City digs well, strikes nerve | AspenTimes.com
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City digs well, strikes nerve

Allyn Harvey

A local family is wondering why their water supply might be jeopardized in the name of development, and in spite of assurances from the developer – Aspen City Hall, in this case – they feel like they’re getting the short shrift.

In particular, Julian and Molly Gregory are wondering why the housing department drilled a well just 240 feet from their own well, in apparent violation of a state guideline that says wells should be spaced 600 feet apart and a city policy that no new wells should be dug in West Buttermilk.

“The city has drilled a well at a location where they didn’t apply for permit,” said attorney Kevin Patrick, a water law specialist who is representing the family. He added that the city’s well is much too close to both the Gregorys’ well and that of another neighboring home, at least according to state guidelines.

“Our issue is that they are drilling this illegal well, and the city has rubber-stamped it,” said Julian Gregory. “If any other developer came to them with this plan, they would say `no way.’ “

Housing office project manager Lee Novak denied that the well is illegal. Besides, he pointed out, he and consultant Jim Curtis have worked closely with the Gregory family in order to minimize the impacts of the proposed development – including extensive testing to determine if the new well would adversely affect the Gregorys’ water supply.

“It’s a valid concern, to be worried that this issue could be a problem, but I think we’ve shown that in this case it won’t be a problem,” Novak said.

Julian and Molly Gregory and their four children, ages 1 to 6, live in the West Buttermilk home immediately adjacent to a 37-acre parcel of the city-owned Burlingame Ranch that voters approved last month for sale on the open market.

In all, the Burlingame Ranch encompasses than 200 acres of undeveloped property that straddles Highway 82 near the airport. It was purchased as a site for affordable housing, but the city always planned to sell the parcel in question on the open market and recoup some of the costs.

The Aspen-Pitkin County Housing Authority is shepherding the parcel through the land-use approval process. In a deal with West Buttermilk homeowners, the housing office, acting for the city, agreed to protect most of the land with a conservation easement. It also agreed to limit the size of the house to 5,000 square feet and its height to 24 feet, primarily to appease the Gregorys.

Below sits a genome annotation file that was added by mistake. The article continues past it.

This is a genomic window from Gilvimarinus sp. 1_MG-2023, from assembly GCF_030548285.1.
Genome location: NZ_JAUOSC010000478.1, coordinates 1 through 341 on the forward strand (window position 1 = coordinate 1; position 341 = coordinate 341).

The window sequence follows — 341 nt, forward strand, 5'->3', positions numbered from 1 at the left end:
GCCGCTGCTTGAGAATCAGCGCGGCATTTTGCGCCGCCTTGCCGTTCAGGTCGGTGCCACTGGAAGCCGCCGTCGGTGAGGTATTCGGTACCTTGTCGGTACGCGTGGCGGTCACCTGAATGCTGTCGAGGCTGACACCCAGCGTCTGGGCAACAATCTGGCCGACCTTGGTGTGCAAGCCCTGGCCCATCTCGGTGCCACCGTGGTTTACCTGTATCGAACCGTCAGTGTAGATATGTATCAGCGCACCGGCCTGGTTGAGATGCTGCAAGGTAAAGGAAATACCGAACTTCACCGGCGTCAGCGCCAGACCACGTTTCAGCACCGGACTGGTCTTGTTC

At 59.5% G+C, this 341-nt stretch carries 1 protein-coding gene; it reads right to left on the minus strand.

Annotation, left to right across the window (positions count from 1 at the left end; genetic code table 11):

Julian Gregory said that even though his family isn’t excited about the idea of a new house on the vacant land next door, it is something they are willing to live with. But they are worried that the new well is drawing from the same aquifer, which could have dramatic impacts on their water supply.

Novak said the housing office hired an expert to examine the site and conduct tests designed to measure impacts on neighboring wells; analysis of those test results predict only marginal effects. Patrick, the water attorney, countered that a separate analysis of the situation reveals a different picture. And if the new well cuts into the Gregorys’ supply, Patrick said they would exercise their senior water rights and cut off its supply.

“Mr. Gregory’s well is decreed, and we will shut off the supply if necessary,” Patrick said.

Even so, bad news keeps flowing out the Gregorys’ tap.

Recent tests conducted by Culligan Water Conditioning in Carbondale revealed high concentrations of nitrates in their well water, Julian Gregory said. Nitrates are a common ingredient of fertilizers, but they can be a threat to humans if they become too concentrated in a water supply, especially infants and young children, according to the Web site from Ohio State University’s school of agriculture.

Julian Gregory was told the cost of fixing the problem could run as high as $15,000 – or even higher if the well is contaminated beyond repair. And while he’s not willing to point fingers, yet, he is worried the housing office’s activities are the cause of the contamination.

“We’re in this place by the skin of our teeth. We can afford to live here as long as the well is working. If we need to find an alternative water source, it means we have to move,” Gregory said.


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